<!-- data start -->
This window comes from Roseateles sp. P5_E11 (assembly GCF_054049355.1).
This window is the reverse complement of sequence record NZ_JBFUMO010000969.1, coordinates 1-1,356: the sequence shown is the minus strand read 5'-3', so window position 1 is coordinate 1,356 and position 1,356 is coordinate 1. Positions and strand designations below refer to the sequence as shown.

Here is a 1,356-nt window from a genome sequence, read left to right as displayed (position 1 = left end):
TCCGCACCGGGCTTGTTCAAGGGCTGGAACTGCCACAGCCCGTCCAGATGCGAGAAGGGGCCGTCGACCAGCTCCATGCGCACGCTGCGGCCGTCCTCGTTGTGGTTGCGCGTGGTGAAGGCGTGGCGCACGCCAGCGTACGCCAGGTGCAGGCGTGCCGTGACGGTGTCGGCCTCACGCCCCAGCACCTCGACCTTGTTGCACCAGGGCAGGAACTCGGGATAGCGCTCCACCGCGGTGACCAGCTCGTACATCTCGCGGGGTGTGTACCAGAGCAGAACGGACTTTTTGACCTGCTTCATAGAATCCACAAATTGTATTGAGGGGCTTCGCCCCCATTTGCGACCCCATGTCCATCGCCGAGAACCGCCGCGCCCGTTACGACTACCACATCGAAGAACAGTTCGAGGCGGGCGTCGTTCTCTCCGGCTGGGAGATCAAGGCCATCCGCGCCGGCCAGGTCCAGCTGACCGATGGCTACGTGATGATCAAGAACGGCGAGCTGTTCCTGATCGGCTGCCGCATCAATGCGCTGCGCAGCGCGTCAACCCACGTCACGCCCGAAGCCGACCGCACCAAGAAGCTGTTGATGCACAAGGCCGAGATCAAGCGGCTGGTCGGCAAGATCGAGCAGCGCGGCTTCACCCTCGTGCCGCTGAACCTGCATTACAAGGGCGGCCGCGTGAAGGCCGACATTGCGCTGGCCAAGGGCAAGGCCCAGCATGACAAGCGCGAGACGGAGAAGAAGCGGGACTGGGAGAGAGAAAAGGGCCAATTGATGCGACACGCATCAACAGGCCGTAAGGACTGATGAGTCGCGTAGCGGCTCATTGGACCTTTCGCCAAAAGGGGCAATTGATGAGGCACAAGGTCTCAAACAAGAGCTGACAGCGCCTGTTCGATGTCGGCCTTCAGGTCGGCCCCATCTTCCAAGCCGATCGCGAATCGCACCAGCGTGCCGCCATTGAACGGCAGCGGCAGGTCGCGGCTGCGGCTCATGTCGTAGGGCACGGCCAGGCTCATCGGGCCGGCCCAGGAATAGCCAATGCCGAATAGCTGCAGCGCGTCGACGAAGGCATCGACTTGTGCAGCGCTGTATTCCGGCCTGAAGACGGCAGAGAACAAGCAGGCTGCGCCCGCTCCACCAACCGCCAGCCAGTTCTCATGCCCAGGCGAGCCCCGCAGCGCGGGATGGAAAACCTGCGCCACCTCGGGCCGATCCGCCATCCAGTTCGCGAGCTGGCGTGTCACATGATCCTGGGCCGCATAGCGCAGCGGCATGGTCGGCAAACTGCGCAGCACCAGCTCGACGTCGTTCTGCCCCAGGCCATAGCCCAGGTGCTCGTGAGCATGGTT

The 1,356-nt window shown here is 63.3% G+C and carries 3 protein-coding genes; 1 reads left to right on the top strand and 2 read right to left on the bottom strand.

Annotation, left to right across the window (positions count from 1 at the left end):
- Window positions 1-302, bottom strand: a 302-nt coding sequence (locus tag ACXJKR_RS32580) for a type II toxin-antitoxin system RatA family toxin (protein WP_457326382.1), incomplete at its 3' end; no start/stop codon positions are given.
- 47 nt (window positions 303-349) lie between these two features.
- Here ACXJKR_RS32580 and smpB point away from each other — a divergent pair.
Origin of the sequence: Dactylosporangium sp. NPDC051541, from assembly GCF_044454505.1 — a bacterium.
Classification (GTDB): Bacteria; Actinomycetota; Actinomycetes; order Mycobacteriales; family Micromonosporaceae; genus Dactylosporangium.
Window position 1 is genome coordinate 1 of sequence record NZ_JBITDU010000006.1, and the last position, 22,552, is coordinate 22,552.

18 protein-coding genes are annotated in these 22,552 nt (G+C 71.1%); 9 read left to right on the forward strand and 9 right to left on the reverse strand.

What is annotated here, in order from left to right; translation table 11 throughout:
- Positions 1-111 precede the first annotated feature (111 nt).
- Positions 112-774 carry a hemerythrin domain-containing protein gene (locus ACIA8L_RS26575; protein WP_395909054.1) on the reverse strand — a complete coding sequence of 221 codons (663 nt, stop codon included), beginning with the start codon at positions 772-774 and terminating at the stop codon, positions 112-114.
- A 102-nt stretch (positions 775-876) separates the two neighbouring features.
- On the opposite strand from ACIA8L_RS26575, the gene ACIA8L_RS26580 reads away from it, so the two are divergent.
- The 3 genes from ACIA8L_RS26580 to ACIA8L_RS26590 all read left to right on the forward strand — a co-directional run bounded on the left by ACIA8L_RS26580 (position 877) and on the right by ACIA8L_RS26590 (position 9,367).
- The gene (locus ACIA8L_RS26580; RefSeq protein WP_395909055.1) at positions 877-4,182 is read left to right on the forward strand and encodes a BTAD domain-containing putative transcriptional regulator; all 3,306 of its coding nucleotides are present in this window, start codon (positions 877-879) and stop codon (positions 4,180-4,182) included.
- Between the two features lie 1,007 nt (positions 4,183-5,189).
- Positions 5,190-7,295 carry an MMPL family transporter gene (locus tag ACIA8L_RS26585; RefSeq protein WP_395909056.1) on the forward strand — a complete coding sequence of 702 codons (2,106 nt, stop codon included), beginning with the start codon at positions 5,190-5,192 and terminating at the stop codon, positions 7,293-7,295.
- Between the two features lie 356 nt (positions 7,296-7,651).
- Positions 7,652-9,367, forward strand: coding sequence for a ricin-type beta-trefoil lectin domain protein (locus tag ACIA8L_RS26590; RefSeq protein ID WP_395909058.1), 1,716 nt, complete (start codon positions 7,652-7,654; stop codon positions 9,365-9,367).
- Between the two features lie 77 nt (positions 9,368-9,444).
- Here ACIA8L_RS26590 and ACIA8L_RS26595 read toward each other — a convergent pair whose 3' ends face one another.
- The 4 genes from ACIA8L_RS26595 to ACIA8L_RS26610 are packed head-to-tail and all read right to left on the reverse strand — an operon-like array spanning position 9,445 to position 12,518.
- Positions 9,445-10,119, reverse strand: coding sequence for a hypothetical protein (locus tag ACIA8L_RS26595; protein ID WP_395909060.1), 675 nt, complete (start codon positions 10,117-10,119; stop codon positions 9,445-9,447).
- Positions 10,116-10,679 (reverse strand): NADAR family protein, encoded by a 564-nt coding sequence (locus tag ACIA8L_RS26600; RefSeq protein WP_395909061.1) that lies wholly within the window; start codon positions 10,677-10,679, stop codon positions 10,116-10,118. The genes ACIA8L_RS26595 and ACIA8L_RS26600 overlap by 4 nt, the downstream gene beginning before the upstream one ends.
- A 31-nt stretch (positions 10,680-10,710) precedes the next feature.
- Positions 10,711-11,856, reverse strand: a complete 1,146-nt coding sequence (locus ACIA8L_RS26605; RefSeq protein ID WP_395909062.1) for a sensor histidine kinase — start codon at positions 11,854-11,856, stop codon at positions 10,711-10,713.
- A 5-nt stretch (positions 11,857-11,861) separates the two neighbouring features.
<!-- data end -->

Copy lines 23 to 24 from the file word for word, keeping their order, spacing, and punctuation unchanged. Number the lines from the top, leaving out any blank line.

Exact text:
- Between the two features lie 356 nt (positions 7,296-7,651).
- Positions 7,652-9,367, forward strand: coding sequence for a ricin-type beta-trefoil lectin domain protein (locus tag ACIA8L_RS26590; RefSeq protein ID WP_395909058.1), 1,716 nt, complete (start codon positions 7,652-7,654; stop codon positions 9,365-9,367).